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Self-harm, as defined in guidelines from the National Institute for Health and Care Excellence (2022), is an “intentional self-poisoning or self-injury irrespective of the apparent purpose of the act". 

Key facts:

  • About 1 in 10 young people will self harm
  • Each year self harm leads to 150,000 attendances at A&E  
  • Self harm varies by age and is more common in children with mental illness
  • Girls (6.5%) are more likely to report self-harm than boys (5%)  

Risk factors for self harm include:

  • Depression
  • Poverty
  • Parental criminality
  • Parental separation or divorce
  • Being abused  

Supporting children and young people who self-harm includes:

  • Appropriate medical care
  • Prevention e.g. building resilience
  • Individual support and/or group counselling

(The mental health of children and young people in England. PHE, 2016).

What can schools do?  

Schools can effectively address challenging mental health issues, such as self harm, through their programmes of PSHE and RSHE. However these topics require careful management and use of the right approaches, taking account of current guidance.  

Key messages include:

  • Do not provide detailed methods, instructions or inspiration
  • Use non-emotive language, images and videos
  • Signpost sources of support
  • Teach about wound care
  • Be cautious about using visitor input*

*Note that visitors speaking about mental health and emotional wellbeing can inadvertently provide inspiration or instruction in the very behaviour you and they are seeking to prevent.

Responding to self-harm - resources from Young Minds for schools

Self-harm guidance and teaching resources from Anna Freud


Virtual College has free online courses that provide information on how to sensitively talk to children about self-harm and tactics for increasing mental resilience.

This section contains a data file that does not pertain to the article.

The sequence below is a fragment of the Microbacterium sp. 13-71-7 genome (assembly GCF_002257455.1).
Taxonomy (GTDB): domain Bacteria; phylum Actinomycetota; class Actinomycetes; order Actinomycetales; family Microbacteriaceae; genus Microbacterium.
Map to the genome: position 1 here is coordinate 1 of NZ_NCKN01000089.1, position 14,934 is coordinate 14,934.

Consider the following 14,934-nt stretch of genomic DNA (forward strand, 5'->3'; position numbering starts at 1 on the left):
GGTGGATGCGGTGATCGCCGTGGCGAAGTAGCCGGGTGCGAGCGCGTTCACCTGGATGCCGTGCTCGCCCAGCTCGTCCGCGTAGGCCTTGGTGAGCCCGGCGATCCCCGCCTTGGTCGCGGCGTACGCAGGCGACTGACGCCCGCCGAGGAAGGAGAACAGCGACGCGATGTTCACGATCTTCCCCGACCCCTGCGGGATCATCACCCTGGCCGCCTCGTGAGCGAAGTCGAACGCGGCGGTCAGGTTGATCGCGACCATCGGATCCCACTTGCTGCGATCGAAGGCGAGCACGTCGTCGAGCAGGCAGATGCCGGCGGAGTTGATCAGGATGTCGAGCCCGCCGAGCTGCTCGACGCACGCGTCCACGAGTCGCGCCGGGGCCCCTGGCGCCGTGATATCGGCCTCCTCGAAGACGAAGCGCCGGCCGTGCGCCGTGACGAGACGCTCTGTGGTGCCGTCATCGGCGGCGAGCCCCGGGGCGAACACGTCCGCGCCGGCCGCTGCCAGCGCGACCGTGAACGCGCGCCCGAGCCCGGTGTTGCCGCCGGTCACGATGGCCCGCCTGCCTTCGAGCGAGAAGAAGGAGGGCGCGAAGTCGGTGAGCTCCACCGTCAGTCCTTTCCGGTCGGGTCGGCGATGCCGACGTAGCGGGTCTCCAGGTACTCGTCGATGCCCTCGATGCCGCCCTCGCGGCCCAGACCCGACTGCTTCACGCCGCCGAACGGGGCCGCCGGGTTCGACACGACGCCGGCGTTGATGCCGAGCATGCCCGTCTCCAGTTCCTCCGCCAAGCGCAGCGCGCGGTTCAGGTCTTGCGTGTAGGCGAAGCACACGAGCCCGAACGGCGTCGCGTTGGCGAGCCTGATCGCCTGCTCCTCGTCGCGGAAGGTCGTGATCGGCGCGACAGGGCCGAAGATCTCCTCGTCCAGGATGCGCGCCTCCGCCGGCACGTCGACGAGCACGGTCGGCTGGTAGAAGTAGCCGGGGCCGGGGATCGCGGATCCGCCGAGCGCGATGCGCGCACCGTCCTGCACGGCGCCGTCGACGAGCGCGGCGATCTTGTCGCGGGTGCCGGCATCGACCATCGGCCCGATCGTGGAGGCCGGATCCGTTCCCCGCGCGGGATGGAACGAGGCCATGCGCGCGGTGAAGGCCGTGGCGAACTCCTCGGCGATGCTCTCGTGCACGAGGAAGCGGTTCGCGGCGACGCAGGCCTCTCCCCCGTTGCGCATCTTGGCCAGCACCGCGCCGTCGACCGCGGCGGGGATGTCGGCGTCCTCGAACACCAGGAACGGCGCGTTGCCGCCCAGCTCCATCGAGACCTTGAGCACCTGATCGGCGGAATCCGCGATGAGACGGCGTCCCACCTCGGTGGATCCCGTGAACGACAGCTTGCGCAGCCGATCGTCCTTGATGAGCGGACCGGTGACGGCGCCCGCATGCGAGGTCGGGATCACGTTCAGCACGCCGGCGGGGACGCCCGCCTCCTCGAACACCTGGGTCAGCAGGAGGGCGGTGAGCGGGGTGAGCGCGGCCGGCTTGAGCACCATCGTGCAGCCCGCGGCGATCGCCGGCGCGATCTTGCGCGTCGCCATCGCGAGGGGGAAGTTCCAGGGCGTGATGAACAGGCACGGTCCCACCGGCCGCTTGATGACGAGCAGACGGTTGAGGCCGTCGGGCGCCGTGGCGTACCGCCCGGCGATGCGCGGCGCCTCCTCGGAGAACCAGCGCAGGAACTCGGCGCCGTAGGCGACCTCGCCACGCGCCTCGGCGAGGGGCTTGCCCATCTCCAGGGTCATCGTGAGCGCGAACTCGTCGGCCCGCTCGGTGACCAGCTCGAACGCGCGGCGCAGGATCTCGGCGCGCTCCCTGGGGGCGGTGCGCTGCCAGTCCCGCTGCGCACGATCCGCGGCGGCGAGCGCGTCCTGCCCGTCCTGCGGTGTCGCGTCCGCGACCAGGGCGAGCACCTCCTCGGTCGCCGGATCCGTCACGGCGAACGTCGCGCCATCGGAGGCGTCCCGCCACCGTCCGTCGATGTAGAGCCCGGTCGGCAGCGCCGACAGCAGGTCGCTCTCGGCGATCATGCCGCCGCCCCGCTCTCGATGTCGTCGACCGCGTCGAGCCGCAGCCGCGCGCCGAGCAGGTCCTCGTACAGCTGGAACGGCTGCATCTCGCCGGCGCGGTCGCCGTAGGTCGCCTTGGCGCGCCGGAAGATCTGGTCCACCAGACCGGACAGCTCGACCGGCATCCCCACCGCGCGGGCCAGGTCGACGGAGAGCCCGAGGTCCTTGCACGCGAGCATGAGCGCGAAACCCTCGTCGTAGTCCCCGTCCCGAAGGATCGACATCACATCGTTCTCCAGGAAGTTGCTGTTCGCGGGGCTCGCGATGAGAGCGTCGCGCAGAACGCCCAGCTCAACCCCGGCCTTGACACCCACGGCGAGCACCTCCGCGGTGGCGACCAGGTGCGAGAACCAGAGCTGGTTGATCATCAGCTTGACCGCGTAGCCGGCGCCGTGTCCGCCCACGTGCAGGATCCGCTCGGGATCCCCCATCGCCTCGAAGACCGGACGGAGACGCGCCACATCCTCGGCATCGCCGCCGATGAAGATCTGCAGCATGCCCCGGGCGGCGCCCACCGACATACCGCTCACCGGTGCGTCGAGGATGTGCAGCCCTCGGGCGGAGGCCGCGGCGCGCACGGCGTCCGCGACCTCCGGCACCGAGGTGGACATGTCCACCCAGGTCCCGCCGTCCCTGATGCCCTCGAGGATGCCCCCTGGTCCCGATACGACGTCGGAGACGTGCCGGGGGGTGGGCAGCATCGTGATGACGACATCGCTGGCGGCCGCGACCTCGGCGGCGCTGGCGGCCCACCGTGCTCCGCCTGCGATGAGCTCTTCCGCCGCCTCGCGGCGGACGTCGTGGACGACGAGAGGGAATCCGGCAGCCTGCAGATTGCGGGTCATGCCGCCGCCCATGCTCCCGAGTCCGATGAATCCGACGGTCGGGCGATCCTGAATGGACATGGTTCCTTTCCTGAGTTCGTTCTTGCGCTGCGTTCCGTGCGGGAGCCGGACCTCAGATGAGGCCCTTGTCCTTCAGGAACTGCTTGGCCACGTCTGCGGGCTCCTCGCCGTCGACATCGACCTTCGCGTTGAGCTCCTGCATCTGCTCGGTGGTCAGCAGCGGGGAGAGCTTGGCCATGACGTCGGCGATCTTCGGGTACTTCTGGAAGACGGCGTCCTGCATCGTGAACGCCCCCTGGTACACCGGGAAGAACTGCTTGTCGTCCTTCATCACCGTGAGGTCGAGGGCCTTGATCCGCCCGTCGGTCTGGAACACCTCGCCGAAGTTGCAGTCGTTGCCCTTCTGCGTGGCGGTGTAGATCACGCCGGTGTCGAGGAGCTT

• This free course for those that work with children and adults, will help learners to understand what to do if they suspect someone is potentially self-harming
  • This free course addresses teenage self-harm and helps parents to support children

Youth Mental Health First Aid The 2 day courses provide an introduction to self-harm for all those working with young people aged 8-18. 

Wiltshire Self-Harm: Setting the scene for action

Hold the date for our upcoming conference on the 2nd of November 2023, which aims to bring together individuals and organisations across Wiltshire to build a shared understanding of self-harm, and how we can support people in Wiltshire.

This event will run from 9:30-16:00 on the 2nd of November. The venue will be confirmed later, but is likely to be County Hall, Trowbridge.

Refreshments and Lunch will be provided.

The agenda will be confirmed closer to date, but will focus on three sections:

  1. Setting the Scene: Building a shared understanding of Self-Harm.
  2. Collaboration: Share Learning, collaborate in workshops.
  3. Action: Case Studies and Commitments

An EventBrite booking link will be available soon. If you would like to get involved, please email

Local information and support

Wiltshire prevalence has increased slightly since 2017:

  • 29% of year 12/FE respondents and 24% of secondary respondents reported that they had ever self-harmed or deliberately taken an overdose
  • 14% of secondary school pupils and 15% of year 12/FE pupils reported self-harming monthly, weekly or daily 

  • A larger percentage of females self-harm monthly or more frequently in both school phases
  • A larger proportion of all the identified vulnerable groups reported that they have self-harmed more often than the Wiltshire average

  • Proportions were particularly high in secondary LGBT children and year 12/FE LGBT children and young carers
  • 38% of secondary pupils and 21% of FE students did not tell anyone about their self-harm

Wiltshire Children and Young People's Health and Wellbeing Survey (2021). Year 8, 10 & 12.

HarmLESS is an NHS resource for those who have contact with young people who are self-harming. It is designed to help you talk about self-harm with a young person so that you can decide what support might be helpful.

School Health Nurses can also provide support.

On Your Mind - Wiltshire Children and Young People Emotional Wellbeing Service.